April 09, 2003
Interview art

Carrying on with this pleasure/art thing, I was watching a documentary about James Stewart while finalising the posting below, and they included clips of him being interviewed by Michael Parkinson.

Michael Parkinson is a classic pleasure merchant. Art is art, and chatshows are just chatshows. It's seldom said. It is simply assumed. A James Stewart film, provided it's good enough, is art. But an interview done by James Stewart with Parky is just an interview.

Yet this interview, like a film, is also now a permanent thing. It's some kind of superior BBC variety of video tape, or some such. So this interview passes the physics test.

How about the other test, the "how good was it?" test? Well, it is now very clear that James Stewart presenting "himself" on a chat show was every bit as much Art as any of his other performance creations. The story about Pie the horse doing a scene in one take, after Stewart had talked with him for a while. "This is not going to be easy for you … because you're a horse", etc., all timed to perfection, and surely honed during many private hours with friends and acquaintances, just like any other performance. Art, surely.

Or what about that fabulous interview that Alec Guinness did with Parky, when he performed a brilliant impersonation of a big bird in a zoo, which stood absolutely still whenever you were looking at it, but which, as soon as your back was turned, adopted a quite different pose, so when you looked back again (Grandmother's Footsteps style), there he was, standing motionless again, but differently. Classic. Guiness even gave the cameramen directions, so that they too were looking away when the bird moved.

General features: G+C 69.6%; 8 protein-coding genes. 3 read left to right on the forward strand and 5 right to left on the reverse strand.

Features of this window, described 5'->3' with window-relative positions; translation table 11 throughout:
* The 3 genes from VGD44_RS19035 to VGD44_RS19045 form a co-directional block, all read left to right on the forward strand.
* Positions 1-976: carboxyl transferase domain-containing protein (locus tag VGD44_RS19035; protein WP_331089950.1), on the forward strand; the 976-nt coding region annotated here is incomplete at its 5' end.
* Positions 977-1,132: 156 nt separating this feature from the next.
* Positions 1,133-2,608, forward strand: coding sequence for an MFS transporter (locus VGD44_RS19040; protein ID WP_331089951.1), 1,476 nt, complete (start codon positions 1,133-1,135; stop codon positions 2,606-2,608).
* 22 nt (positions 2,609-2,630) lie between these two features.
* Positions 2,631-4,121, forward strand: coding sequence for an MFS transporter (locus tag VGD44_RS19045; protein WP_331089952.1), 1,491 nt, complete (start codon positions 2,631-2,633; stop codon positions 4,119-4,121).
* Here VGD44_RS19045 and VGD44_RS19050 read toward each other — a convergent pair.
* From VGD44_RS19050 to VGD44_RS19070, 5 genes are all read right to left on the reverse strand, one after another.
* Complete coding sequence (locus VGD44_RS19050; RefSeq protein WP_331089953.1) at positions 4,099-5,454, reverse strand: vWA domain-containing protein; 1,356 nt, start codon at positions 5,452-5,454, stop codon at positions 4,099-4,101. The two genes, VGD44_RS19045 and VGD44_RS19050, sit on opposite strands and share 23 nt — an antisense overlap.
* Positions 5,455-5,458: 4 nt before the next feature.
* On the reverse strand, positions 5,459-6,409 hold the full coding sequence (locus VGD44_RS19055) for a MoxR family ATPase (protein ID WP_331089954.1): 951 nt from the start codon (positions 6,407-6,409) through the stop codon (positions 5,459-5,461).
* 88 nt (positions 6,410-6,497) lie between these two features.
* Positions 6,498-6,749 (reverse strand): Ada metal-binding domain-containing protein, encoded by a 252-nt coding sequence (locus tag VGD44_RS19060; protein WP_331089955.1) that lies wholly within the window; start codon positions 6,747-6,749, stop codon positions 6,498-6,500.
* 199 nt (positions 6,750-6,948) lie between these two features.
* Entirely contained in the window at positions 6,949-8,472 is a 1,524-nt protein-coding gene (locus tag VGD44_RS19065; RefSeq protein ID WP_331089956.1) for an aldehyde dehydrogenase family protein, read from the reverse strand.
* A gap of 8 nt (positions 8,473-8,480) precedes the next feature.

Or what of Oliver Reed, giving Parky (again) a master class in what being a film actor actually consists of, by actually doing a scene for everyone. "If you think it's so easy, you do it."

And what of Parky himself? Can it be coincidence that these film and theatre giants seem to give of their very best to posterity, when he just happens to be sitting next to them mumbling his way through his non-questions until they interrupt him with their artful self-presentations? He too may be judged by Posterity to have been more of an artist than he's now reckoned to be.

But the bad news for Parky is what these three much loved actors now have in common. They're dead. We treasure their conversational relics the way we never did when they were still around to add to the pile. So, drop dead Parky. As soon as you do, you'll be a True Artist.

Tracey Emin, on the other hand, seems likely to head in the exact opposite direction. As soon as she stops being around to tell us all that she's an artist, she'll stop being thought of as one. Well, not an art artist anyway.

Posted by Brian Micklethwait at 01:20 AM
Category: Modern artTV